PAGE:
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Comment: Re:Doesn't get it (Score 1) 287

So why not, instead of teaching these 11 year olds computer programs i.e. clear, concise, logical instructions to machines, we teach them to give clear, concise, logical instructions in general? If an 11 yo has a mind that is wired to program, it's going to be impossible to stop him, if it isn't you'll probably turn him off for life; unless by programing your talking about Logo which the kids would love, but learning a Lisp dialect at that tender age could very likely make learning procedural languages more difficult later in life.

Comment: Re:They are just going to end it all. (Score 1) 147

Dude If that thing spawns an "Earth eating black hole" living next door to it would be like about Mars. What everybody forgets is a blackhole has conservation of mass, charge and angular momentum, so a blackhole whizzing around the LHC ring would act pretty much like every other thingy whizzing around with the same mass, charge and angular momentum. Even if the blackhole escaped the ring, it would only be a blackhole as long as it's energy was high enough to maintain it's event horizon; that energy is dependant on it's velocity, which is a vector involving speed and direction! Yeah that's right a quantum blackhole can un-blacken if it collides with another particle and loses energy, it can un-blacken through Hawking radiation and it's only black if your close enough to it's direction of travel.

Comment: Re:Which string theory? (Score 0) 147

Imagine a "theory" with a bunch of adjustments. So many adjustmentrs that no matter what happens, there is some adjustment that canm be made such that it "retroactively) predicts it. That is string theory.

The big problem with string "theory" is that it predicts everything and so, nothing.

String toolkit might be a better name. It is just that, a bag of parts and tools that might one day be used to construct a theory that predicts something in particular.

So your saying that Climatology is a sub-discipline of String Theory?

Comment: Re:a microscopic black hole won't hurt you (Score 1) 147

Close but the Schwartzschild radius solution only applies to non-rotating bodies and any particle I can think of that is subject to relativistic mass increases also have spin, a closer fit would be a Kerr–Newman metric, however I'd assume that these solutions ignore external gravitational fields, which might be valid approximation over interstellar distances, it might not be valid in Earth's atmosphere for cosmic rays or inside the LHC. Perhaps a real physicist could chime in with a more learned point of view.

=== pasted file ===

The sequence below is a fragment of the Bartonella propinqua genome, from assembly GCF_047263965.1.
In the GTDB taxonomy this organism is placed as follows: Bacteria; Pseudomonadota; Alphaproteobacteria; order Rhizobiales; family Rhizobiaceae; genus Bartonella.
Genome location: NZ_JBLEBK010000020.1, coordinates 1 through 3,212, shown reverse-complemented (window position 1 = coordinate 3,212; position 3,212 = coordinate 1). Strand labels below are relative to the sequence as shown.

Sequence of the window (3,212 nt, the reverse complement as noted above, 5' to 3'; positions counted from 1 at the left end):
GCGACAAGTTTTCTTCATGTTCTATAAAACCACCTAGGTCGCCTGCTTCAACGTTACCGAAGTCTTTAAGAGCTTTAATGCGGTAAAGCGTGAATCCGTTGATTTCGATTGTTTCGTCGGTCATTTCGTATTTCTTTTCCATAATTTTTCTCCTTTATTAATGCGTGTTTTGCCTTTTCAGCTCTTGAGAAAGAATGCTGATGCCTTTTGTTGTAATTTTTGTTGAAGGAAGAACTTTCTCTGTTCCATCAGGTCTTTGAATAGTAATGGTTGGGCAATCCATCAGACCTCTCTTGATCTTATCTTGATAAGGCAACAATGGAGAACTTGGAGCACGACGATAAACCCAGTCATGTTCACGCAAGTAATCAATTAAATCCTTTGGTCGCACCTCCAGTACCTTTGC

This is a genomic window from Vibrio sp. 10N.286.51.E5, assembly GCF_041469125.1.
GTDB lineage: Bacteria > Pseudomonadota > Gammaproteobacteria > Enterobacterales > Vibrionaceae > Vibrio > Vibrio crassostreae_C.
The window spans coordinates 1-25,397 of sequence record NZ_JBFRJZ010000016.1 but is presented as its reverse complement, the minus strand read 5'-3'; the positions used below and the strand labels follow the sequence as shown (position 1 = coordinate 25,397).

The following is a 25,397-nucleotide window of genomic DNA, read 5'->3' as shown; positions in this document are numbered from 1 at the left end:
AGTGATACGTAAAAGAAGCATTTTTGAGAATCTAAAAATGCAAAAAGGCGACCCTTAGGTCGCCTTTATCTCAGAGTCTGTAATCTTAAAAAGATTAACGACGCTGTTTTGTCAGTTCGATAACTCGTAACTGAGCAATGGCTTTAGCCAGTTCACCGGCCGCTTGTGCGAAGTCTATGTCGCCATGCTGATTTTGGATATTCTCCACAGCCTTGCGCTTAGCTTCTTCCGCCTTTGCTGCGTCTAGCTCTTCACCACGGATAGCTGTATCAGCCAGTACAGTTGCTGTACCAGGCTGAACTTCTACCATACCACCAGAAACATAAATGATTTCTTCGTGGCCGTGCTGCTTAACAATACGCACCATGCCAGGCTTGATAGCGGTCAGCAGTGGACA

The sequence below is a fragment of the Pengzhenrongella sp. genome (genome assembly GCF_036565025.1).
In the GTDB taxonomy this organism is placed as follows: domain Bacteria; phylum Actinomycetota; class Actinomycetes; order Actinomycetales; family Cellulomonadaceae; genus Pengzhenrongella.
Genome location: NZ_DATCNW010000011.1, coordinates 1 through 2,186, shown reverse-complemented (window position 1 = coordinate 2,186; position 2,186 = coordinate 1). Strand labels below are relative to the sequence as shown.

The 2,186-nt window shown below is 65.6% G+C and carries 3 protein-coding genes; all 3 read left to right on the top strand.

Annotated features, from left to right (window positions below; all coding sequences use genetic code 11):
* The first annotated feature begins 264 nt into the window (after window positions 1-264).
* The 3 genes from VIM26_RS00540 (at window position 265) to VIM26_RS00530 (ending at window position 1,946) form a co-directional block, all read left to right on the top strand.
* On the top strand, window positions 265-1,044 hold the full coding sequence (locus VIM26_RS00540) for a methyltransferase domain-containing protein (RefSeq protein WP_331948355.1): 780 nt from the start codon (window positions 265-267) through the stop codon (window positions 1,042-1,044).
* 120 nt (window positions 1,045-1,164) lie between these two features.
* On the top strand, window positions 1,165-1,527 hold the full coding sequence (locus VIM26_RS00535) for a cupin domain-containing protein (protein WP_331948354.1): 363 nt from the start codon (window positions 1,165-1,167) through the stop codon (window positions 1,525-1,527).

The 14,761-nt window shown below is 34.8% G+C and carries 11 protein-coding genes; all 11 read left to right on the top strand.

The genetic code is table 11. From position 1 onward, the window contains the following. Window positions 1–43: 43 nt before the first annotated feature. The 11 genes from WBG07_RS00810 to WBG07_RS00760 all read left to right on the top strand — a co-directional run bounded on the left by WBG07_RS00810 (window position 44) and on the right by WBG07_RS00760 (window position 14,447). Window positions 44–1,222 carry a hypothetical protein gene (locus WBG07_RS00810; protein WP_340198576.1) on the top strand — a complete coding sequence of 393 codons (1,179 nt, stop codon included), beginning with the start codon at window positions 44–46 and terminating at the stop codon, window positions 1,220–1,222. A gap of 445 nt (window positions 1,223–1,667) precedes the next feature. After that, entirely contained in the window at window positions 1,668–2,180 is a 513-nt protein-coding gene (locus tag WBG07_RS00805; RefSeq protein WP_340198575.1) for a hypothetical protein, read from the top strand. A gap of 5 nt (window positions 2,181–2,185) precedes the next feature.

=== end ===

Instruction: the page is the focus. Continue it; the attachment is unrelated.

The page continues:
Comment: Re:Eventually - but the lies do real damage meanwh (Score 1) 397

by budgenator (#49782705) Attached to: Can Bad Scientific Practice Be Fixed?

Mann, I think he honestly believes his stuff, but is on some kind of a Narcissistic-Messianic complex; so you can't really blame him for being who he is. Hansen, man oh man you have to give him props for turning off the Air Conditioners during congressional testimony on global warming, definitely an A+ for theatrics and he's been arrested at environmental protests, I'd have fired him, but I respect him.

In 2011, Gleick was the launch Chairman[5] of the "new task force on scientific ethics and integrity" of the American Geophysical Union.[6] ... In February 2012, Gleick admitted to unauthorized distribution of documents he had obtained from The Heartland Institute under someone else's name, and took a voluntary leave of absence from the Pacific Institute; he was reinstated following an investigation.[8] ... a two-page 'Strategy Memo', had been forged.[43] Gleick denied forging the document. ... Gleick described his actions as "a serious lapse of my own and professional judgment and ethics" and said that he "deeply regret[ted his] own actions in this case" and "offer[ed his] personal apologies to all those affected". ... Peter Gleick

Gleick, chairing an ethics committee while committing pretexting, copyright infringement and possibly forgery!

Comment: Re: Maybe science went off the rails... (Score 1) 397

by budgenator (#49782411) Attached to: Can Bad Scientific Practice Be Fixed?

Nice try but like most warmists you are too mired in "open mindedness" and political correctness that you fail to engage in any active mindedness. This allows any charlatan to shovel in any crap they want, take a look at Global Carbon Emission by Type to Y2004.png, the source data can be found at http://cdiac.ornl.gov/ftp/ndp0..., and see if the numbers still look like a "fuckton".

Comment: Re: Maybe science went off the rails... (Score 1) 397

by budgenator (#49776871) Attached to: Can Bad Scientific Practice Be Fixed?

Not true. CO2 started to climb around 1800. Temperatures started to go up around 1900. https://futilitymonster.files....

The funny thing about that is an anthropogenic influence on global temperatures has only been possible since 1950, so the temperature rise earlier than 1950 weakens the anthropogenic case and strengthens the natural variation case

Comment: Re:Eventually - but the lies do real damage meanwh (Score 1) 397

by budgenator (#49776071) Attached to: Can Bad Scientific Practice Be Fixed?

He was a Gastroenteritis, a Medical Doctor looking to market a competing measles vaccine, in short the Anti-vaxers believe that "Big Phara" is out to get profits above their children's welfare, based on the results obtained by "Big Pharma" out to get their profits at the expense of their children and lost his license to practise as a result of his avarice.

Neckties strangle clear thinking. -- Lin Yutang